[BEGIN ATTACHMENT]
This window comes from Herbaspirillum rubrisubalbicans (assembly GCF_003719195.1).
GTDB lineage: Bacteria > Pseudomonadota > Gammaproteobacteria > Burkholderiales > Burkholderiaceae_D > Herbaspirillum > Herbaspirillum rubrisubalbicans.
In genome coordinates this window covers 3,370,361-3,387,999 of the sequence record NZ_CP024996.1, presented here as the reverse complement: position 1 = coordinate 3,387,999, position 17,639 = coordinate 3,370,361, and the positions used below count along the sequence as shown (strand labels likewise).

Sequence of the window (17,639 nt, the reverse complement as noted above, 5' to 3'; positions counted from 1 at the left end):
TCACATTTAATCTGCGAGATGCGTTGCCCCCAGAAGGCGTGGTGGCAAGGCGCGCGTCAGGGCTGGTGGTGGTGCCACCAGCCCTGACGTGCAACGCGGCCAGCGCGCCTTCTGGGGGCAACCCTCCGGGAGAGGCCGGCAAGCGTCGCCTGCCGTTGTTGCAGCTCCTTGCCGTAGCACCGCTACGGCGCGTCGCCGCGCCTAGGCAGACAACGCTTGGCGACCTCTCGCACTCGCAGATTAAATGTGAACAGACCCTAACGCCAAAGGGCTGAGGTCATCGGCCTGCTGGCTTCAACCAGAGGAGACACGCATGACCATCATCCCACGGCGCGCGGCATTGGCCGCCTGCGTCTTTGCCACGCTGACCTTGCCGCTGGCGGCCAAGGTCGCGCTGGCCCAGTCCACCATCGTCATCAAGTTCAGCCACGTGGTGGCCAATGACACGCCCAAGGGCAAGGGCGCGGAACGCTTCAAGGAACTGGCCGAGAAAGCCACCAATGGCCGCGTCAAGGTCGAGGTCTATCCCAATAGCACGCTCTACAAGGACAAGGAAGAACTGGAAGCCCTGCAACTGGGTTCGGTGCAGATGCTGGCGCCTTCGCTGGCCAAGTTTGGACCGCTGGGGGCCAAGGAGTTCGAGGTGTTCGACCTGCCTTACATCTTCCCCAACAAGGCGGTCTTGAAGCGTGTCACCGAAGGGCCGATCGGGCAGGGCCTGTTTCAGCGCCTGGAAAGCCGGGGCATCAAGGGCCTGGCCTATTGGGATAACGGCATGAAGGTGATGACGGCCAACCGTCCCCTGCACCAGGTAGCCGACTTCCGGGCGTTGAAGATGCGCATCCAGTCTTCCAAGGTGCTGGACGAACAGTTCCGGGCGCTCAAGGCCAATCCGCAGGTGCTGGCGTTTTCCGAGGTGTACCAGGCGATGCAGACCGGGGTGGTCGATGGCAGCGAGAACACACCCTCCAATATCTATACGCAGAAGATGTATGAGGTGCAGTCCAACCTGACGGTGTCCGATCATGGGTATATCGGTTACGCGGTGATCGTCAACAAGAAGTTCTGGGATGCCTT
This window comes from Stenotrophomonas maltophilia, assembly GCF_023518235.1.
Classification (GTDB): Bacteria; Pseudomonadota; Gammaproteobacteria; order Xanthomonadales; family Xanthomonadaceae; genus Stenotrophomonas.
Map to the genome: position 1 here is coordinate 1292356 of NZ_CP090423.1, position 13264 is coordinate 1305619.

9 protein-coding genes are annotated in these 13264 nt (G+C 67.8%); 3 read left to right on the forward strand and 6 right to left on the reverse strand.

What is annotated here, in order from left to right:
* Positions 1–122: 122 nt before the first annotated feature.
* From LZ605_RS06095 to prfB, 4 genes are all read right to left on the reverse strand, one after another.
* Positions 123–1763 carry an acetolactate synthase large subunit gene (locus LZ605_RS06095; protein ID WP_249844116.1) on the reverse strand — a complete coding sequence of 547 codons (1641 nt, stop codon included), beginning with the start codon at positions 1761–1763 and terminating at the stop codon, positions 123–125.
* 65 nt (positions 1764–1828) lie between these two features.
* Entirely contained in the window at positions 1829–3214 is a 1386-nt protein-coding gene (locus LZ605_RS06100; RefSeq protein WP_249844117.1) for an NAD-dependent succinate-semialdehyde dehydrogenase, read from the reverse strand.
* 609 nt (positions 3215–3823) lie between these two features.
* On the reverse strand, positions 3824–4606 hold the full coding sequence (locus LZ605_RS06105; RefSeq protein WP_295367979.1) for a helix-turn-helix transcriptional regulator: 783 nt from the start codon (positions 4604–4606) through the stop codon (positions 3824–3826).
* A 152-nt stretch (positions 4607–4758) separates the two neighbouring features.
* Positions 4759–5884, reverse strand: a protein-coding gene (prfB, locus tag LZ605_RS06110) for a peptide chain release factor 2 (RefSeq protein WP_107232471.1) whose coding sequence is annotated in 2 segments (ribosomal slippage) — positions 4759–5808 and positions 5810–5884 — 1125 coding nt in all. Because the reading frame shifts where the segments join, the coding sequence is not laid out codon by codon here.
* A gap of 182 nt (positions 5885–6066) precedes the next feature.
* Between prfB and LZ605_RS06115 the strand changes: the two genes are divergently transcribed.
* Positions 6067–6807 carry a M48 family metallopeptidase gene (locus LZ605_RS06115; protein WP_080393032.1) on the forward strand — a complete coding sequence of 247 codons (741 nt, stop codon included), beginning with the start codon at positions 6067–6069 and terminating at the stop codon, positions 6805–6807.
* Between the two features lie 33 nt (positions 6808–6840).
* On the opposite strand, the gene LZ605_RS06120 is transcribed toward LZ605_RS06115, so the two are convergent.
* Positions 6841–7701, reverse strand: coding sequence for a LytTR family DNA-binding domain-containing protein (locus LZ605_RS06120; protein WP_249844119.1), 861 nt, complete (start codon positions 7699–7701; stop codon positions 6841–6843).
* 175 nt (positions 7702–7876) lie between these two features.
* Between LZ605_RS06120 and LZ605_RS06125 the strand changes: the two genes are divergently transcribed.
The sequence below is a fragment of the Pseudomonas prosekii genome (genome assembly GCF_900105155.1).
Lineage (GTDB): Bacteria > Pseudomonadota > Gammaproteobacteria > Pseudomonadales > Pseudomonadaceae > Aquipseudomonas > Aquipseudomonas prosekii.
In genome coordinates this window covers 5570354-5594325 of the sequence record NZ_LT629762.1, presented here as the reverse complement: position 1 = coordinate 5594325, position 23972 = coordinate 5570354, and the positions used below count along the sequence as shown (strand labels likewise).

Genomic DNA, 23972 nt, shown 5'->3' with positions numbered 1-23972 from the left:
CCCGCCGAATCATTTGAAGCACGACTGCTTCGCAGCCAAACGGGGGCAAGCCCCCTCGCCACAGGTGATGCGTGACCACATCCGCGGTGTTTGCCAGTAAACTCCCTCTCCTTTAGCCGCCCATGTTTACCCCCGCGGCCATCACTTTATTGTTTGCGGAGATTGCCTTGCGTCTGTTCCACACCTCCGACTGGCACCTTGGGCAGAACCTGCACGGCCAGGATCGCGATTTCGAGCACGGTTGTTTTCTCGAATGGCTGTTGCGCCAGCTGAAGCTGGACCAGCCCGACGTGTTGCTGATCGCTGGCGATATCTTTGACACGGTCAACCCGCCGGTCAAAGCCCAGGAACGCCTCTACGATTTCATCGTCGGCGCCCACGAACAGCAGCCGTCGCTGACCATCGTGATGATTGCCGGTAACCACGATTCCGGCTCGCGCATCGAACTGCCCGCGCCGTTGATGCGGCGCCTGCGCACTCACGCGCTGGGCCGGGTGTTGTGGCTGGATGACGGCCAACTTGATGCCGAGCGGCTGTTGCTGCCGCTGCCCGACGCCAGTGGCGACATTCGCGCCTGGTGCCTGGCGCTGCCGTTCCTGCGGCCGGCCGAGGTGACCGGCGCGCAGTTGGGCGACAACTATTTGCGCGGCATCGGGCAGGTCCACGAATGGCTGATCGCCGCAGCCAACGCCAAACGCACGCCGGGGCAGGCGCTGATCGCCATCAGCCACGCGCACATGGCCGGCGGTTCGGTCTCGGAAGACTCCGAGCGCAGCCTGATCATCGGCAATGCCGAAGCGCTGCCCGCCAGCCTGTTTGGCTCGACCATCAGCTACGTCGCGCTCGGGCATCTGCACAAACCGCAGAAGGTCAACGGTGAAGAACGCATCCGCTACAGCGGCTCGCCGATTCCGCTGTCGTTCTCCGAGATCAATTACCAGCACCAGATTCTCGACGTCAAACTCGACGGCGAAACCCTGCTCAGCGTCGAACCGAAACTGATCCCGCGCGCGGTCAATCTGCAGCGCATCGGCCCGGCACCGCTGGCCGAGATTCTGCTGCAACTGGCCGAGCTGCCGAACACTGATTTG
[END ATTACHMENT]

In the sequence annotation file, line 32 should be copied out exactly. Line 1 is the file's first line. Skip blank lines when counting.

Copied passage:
CCCGCCGAATCATTTGAAGCACGACTGCTTCGCAGCCAAACGGGGGCAAGCCCCCTCGCCACAGGTGATGCGTGACCACATCCGCGGTGTTTGCCAGTAAACTCCCTCTCCTTTAGCCGCCCATGTTTACCCCCGCGGCCATCACTTTATTGTTTGCGGAGATTGCCTTGCGTCTGTTCCACACCTCCGACTGGCACCTTGGGCAGAACCTGCACGGCCAGGATCGCGATTTCGAGCACGGTTGTTTTCTCGAATGGCTGTTGCGCCAGCTGAAGCTGGACCAGCCCGACGTGTTGCTGATCGCTGGCGATATCTTTGACACGGTCAACCCGCCGGTCAAAGCCCAGGAACGCCTCTACGATTTCATCGTCGGCGCCCACGAACAGCAGCCGTCGCTGACCATCGTGATGATTGCCGGTAACCACGATTCCGGCTCGCGCATCGAACTGCCCGCGCCGTTGATGCGGCGCCTGCGCACTCACGCGCTGGGCCGGGTGTTGTGGCTGGATGACGGCCAACTTGATGCCGAGCGGCTGTTGCTGCCGCTGCCCGACGCCAGTGGCGACATTCGCGCCTGGTGCCTGGCGCTGCCGTTCCTGCGGCCGGCCGAGGTGACCGGCGCGCAGTTGGGCGACAACTATTTGCGCGGCATCGGGCAGGTCCACGAATGGCTGATCGCCGCAGCCAACGCCAAACGCACGCCGGGGCAGGCGCTGATCGCCATCAGCCACGCGCACATGGCCGGCGGTTCGGTCTCGGAAGACTCCGAGCGCAGCCTGATCATCGGCAATGCCGAAGCGCTGCCCGCCAGCCTGTTTGGCTCGACCATCAGCTACGTCGCGCTCGGGCATCTGCACAAACCGCAGAAGGTCAACGGTGAAGAACGCATCCGCTACAGCGGCTCGCCGATTCCGCTGTCGTTCTCCGAGATCAATTACCAGCACCAGATTCTCGACGTCAAACTCGACGGCGAAACCCTGCTCAGCGTCGAACCGAAACTGATCCCGCGCGCGGTCAATCTGCAGCGCATCGGCCCGGCACCGCTGGCCGAGATTCTGCTGCAACTGGCCGAGCTGCCGAACACTGATTTG